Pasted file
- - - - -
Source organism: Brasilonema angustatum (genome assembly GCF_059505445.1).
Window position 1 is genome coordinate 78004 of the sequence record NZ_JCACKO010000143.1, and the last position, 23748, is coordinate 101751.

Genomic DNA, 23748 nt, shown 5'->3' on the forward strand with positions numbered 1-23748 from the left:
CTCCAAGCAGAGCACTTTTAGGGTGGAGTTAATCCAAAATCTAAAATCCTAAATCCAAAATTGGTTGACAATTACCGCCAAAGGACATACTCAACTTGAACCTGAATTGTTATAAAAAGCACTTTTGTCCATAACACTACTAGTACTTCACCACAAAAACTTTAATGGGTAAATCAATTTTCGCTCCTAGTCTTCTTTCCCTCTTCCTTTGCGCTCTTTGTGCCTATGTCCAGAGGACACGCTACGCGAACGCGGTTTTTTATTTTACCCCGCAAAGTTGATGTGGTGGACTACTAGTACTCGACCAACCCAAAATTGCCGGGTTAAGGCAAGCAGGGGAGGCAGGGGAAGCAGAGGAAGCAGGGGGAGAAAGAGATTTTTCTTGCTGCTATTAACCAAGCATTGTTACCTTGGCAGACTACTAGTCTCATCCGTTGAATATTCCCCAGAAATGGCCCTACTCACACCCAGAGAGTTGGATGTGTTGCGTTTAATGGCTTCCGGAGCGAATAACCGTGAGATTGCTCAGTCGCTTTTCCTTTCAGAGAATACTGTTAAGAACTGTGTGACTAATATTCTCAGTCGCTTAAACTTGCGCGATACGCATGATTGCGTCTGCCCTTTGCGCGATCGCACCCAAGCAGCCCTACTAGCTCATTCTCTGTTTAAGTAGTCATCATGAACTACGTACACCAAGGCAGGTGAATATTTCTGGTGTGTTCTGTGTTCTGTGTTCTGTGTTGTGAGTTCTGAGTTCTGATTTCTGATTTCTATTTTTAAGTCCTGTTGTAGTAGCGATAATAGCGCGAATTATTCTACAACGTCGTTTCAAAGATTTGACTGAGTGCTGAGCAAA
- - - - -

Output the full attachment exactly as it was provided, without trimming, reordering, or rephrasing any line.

Source organism: Brasilonema angustatum (genome assembly GCF_059505445.1).
Window position 1 is genome coordinate 78004 of the sequence record NZ_JCACKO010000143.1, and the last position, 23748, is coordinate 101751.

Genomic DNA, 23748 nt, shown 5'->3' on the forward strand with positions numbered 1-23748 from the left:
CTCCAAGCAGAGCACTTTTAGGGTGGAGTTAATCCAAAATCTAAAATCCTAAATCCAAAATTGGTTGACAATTACCGCCAAAGGACATACTCAACTTGAACCTGAATTGTTATAAAAAGCACTTTTGTCCATAACACTACTAGTACTTCACCACAAAAACTTTAATGGGTAAATCAATTTTCGCTCCTAGTCTTCTTTCCCTCTTCCTTTGCGCTCTTTGTGCCTATGTCCAGAGGACACGCTACGCGAACGCGGTTTTTTATTTTACCCCGCAAAGTTGATGTGGTGGACTACTAGTACTCGACCAACCCAAAATTGCCGGGTTAAGGCAAGCAGGGGAGGCAGGGGAAGCAGAGGAAGCAGGGGGAGAAAGAGATTTTTCTTGCTGCTATTAACCAAGCATTGTTACCTTGGCAGACTACTAGTCTCATCCGTTGAATATTCCCCAGAAATGGCCCTACTCACACCCAGAGAGTTGGATGTGTTGCGTTTAATGGCTTCCGGAGCGAATAACCGTGAGATTGCTCAGTCGCTTTTCCTTTCAGAGAATACTGTTAAGAACTGTGTGACTAATATTCTCAGTCGCTTAAACTTGCGCGATACGCATGATTGCGTCTGCCCTTTGCGCGATCGCACCCAAGCAGCCCTACTAGCTCATTCTCTGTTTAAGTAGTCATCATGAACTACGTACACCAAGGCAGGTGAATATTTCTGGTGTGTTCTGTGTTCTGTGTTCTGTGTTGTGAGTTCTGAGTTCTGATTTCTGATTTCTATTTTTAAGTCCTGTTGTAGTAGCGATAATAGCGCGAATTATTCTACAACGTCGTTTCAAAGATTTGACTGAGTGCTGAGCAAA